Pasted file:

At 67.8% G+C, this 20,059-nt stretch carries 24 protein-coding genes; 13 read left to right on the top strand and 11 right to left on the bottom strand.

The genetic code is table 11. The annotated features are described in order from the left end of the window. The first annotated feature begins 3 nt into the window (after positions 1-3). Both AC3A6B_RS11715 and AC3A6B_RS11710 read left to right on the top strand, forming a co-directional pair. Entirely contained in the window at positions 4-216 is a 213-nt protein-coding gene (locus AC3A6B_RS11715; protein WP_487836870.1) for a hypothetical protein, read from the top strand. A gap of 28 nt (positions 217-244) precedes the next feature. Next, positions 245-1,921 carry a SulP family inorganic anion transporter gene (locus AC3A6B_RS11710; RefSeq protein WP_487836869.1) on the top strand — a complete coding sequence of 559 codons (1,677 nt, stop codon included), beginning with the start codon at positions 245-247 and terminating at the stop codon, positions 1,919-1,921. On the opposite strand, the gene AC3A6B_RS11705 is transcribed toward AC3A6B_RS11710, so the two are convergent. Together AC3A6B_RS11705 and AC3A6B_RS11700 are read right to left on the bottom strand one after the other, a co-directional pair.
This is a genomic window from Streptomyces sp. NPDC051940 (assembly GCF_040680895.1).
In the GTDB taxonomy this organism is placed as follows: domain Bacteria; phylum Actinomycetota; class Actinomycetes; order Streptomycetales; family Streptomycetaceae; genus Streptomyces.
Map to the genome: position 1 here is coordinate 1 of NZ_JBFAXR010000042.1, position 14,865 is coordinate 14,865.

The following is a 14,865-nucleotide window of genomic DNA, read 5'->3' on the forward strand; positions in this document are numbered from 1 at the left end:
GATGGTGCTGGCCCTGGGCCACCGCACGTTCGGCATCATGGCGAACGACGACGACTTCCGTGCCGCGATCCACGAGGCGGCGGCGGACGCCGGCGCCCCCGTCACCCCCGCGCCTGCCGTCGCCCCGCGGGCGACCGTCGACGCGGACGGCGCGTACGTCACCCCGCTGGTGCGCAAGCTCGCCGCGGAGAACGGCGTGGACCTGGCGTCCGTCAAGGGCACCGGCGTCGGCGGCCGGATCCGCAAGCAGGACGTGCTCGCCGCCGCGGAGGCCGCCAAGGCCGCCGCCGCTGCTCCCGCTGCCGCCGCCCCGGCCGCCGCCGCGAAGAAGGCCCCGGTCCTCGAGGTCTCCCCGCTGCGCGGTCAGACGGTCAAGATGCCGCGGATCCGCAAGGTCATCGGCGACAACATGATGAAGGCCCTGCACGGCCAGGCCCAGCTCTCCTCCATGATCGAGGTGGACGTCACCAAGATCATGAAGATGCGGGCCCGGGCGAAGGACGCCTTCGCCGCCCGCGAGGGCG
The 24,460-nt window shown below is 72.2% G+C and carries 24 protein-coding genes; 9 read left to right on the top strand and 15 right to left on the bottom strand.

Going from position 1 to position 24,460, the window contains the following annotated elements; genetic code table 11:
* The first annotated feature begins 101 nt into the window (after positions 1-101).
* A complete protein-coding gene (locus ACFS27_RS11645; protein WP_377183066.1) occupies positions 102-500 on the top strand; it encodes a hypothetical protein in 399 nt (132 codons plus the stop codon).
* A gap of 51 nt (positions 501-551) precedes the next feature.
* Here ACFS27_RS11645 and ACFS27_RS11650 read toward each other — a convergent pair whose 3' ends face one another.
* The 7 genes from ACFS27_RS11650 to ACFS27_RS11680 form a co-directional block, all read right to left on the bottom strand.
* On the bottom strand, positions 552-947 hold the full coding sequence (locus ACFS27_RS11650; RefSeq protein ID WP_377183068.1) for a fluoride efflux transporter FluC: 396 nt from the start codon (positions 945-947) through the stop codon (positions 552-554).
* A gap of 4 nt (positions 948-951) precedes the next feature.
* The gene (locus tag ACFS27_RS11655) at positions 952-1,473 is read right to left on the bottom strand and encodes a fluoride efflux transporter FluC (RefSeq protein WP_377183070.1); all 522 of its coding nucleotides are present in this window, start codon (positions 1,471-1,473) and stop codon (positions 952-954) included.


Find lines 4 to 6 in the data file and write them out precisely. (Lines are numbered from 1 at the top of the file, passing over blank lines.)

In the GTDB taxonomy this organism is placed as follows: domain Bacteria; phylum Actinomycetota; class Actinomycetes; order Streptomycetales; family Streptomycetaceae; genus Streptomyces.
Map to the genome: position 1 here is coordinate 1 of NZ_JBFAXR010000042.1, position 14,865 is coordinate 14,865.

The following is a 14,865-nucleotide window of genomic DNA, read 5'->3' on the forward strand; positions in this document are numbered from 1 at the left end: